How Camden Became the Poster Child for Police Reform

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For a speech highlighting police reform, President Obama chose to travel to Camden, New Jersey.

The Philadelphia suburb is one of the nation’s poorest and most violent cities, but in the past two years it has also become something of a poster child for police reform, earning praise from Obama and New Jersey Gov. Chris Christie alike.

The city’s mayor tells TIME that a restructuring of the police force helped transform an area that she said was borderline lawless. “Camden has had the reputation of being the most violent city in America for over two decades,” Mayor Dana Redd says. “It was almost like anything goes.”

On Monday, Obama will highlight the city’s reform efforts as a model for other municipalities where police and community relations are strained, tour a police data center and meet with young people from the area.

The city is home to about 77,000 residents but saw a record 67 homicides in 2012. That year, officials gutted the expensive, city-led police department and rebuilt a county police force in an effort to get more uniformed officers on the street. Many had been laid off in 2011—the year after, the city faced record homicides. In a city where violent crime was once rampant, the mayor says there’s been a 40% drop in homicides over the past two years.

A recent survey found students in middle and high schools feel significantly safer leaving the building. And the police and community members work together to keep peace. The city is also one of 21 communities across the nation that is taking part in a White House initiative to make better use of data and technology to increase transparency and track crime.

The President’s Task Force for 21st Century Policing released its final report on Monday, filled with pages of recommendations on how to make communities safer and restore trust. Camden was highlighted as a city on the right track. The Camden County Sheriff is quoted in testimony he gave before the task force saying, “the only way to significantly reduce fear, crime and disorder, and then sustain these gains is to leverage the greatest force multiplier: the people of the community.”

“It’s new paradigm unlike what the former police had to offer,” Redd says. “The new police department is really integrated in a way that connects with the community in positive engagement and our officers are serving as role models.”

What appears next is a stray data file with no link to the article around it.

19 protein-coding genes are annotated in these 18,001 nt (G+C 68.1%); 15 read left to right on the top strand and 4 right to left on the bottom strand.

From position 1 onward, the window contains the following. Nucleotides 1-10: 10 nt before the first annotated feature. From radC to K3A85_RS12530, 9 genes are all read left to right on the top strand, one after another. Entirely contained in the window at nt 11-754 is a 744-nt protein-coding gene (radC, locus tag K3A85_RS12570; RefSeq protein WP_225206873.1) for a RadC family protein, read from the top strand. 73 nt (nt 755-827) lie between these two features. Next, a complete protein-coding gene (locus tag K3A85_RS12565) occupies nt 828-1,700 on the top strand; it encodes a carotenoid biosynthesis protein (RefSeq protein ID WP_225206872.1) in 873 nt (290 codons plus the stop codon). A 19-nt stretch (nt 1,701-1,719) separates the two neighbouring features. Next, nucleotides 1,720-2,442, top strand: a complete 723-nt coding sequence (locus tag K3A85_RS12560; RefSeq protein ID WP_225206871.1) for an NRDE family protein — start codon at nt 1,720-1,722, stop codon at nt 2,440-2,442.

That’s not to say the problems have been solved. The Wall Street Journal reports civil liberties groups have taken issue with the increase in citations for minor infractions and that groups like the NAACP are concerned about the fact that the new force’s union isn’t as strong as the past one. The mayor calls the overall experiment a “work in progress,” but notes that by restoring law and order to Camden, doors of opportunity will open in other areas. She wants to see businesses coming back, more students completing their educations, and perhaps even vibrant tourism in the city’s future.

“We still have a lot of work to do,” Redd says. “But, this year we can see a light at the end of the tunnel for the people of Camden.”

Correction: The original version of this story incorrectly described the drop in crime in Camden. Homicides are down 40% in the last two years.

See The Militarization of US Police Forces Over The Years

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A police officer with a tear gas gun during an anti-Ku Klux Klan protest in Washington D.C., November, 1982. Afro American Newspapers/Gado/Getty Images
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Houston police officers arrest 18 August 1992 a de
Houston police officers arrest a pro-immigration demonstrator in Houston for protesting in the wrong place, August, 1992.Walt Freck—AFP/Getty Images
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Anti-war Protestors In Chicago
Police in riot gear and armed with pepper spray at an anti-war protest in Chicago, March, 2003. Scott Olson—Getty Images
A Washington, D.C., police officer pepper sprays demonstrators after a barricade along Pennsylvania Avenue was pulled down during the inaugural parade, January 20, 2005.Emile Wamsteker—Bloomberg News
Pittsburgh G-20 Summit 2009
A police officer stands guard during the G20 protests in Pittsburgh, September, 2009. Jason Andrew—Getty Images
A man backs away as law enforcement officials close in on him and eventually detain him during protests over the death of Michael Brown, an unarmed black teenager killed by a police officer, in Ferguson, Mo.
A man backs away as police close in on him during unrest in Ferguson, Mo. following Michael Brown's death, Aug. 11, 2014.Whitney Curtis—The New York Times
Police fire tear gas in the direction of where bottles were thrown from crowds gathered near the QuikTrip on W. Florissant Avenue on Aug. 18, 2014.
Police fire tear gas after protesters threw bottles in Ferguson, Mo., Aug. 18, 2014.David Carson—St Louis Post-Dispatch/Polaris

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